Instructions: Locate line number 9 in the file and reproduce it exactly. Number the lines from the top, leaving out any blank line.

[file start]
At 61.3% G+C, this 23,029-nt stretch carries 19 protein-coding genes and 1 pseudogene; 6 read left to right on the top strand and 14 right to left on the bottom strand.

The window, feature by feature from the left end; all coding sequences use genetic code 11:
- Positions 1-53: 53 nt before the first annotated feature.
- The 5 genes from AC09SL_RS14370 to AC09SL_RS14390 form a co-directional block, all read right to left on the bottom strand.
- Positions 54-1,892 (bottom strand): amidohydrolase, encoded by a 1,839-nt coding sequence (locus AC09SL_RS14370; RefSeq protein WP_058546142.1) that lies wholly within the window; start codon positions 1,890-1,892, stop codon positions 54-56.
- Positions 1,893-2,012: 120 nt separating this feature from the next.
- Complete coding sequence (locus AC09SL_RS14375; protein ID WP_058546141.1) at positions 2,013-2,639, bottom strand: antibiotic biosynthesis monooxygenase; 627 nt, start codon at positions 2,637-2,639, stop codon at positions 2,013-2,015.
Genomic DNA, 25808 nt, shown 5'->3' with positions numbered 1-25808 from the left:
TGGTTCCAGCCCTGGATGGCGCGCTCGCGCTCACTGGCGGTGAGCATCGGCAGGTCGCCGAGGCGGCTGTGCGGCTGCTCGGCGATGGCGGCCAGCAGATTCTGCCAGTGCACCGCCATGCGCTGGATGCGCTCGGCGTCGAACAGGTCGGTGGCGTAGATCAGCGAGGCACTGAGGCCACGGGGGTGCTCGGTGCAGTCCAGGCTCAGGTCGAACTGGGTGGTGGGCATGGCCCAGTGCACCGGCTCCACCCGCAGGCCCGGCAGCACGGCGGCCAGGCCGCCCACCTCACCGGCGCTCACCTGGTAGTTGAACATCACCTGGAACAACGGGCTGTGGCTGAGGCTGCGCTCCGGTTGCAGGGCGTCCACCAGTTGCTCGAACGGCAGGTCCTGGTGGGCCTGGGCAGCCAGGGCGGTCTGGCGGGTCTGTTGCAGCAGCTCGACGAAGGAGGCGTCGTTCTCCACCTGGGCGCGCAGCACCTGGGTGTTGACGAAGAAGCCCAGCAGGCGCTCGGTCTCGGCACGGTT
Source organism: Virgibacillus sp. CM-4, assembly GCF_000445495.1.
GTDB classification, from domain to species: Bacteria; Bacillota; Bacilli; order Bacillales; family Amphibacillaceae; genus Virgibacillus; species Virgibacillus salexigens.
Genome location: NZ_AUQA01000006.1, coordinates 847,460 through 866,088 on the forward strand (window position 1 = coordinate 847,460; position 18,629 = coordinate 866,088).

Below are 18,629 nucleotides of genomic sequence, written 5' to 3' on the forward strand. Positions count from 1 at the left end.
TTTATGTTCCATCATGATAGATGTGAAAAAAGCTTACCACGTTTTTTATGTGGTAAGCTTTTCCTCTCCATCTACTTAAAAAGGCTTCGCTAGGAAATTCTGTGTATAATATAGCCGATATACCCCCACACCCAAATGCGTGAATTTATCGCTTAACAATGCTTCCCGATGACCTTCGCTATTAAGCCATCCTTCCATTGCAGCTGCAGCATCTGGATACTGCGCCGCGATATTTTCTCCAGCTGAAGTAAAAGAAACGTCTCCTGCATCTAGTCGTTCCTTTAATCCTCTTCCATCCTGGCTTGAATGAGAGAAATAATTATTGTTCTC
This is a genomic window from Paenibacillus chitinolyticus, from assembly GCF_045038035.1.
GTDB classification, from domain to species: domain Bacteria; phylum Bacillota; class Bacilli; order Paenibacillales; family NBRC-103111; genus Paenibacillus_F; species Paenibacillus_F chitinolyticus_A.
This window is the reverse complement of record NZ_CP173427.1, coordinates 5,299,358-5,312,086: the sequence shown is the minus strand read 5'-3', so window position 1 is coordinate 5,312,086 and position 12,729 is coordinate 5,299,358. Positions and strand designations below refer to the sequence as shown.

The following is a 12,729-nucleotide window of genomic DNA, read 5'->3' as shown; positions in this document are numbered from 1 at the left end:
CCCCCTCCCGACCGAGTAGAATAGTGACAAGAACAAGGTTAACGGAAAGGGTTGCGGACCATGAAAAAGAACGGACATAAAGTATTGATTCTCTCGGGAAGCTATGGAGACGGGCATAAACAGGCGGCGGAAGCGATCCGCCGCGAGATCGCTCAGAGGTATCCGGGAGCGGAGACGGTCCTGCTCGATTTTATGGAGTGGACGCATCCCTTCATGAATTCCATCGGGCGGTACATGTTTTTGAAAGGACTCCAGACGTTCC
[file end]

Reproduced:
TGGTTCCAGCCCTGGATGGCGCGCTCGCGCTCACTGGCGGTGAGCATCGGCAGGTCGCCGAGGCGGCTGTGCGGCTGCTCGGCGATGGCGGCCAGCAGATTCTGCCAGTGCACCGCCATGCGCTGGATGCGCTCGGCGTCGAACAGGTCGGTGGCGTAGATCAGCGAGGCACTGAGGCCACGGGGGTGCTCGGTGCAGTCCAGGCTCAGGTCGAACTGGGTGGTGGGCATGGCCCAGTGCACCGGCTCCACCCGCAGGCCCGGCAGCACGGCGGCCAGGCCGCCCACCTCACCGGCGCTCACCTGGTAGTTGAACATCACCTGGAACAACGGGCTGTGGCTGAGGCTGCGCTCCGGTTGCAGGGCGTCCACCAGTTGCTCGAACGGCAGGTCCTGGTGGGCCTGGGCAGCCAGGGCGGTCTGGCGGGTCTGTTGCAGCAGCTCGACGAAGGAGGCGTCGTTCTCCACCTGGGCGCGCAGCACCTGGGTGTTGACGAAGAAGCCCAGCAGGCGCTCGGTCTCGGCACGGTT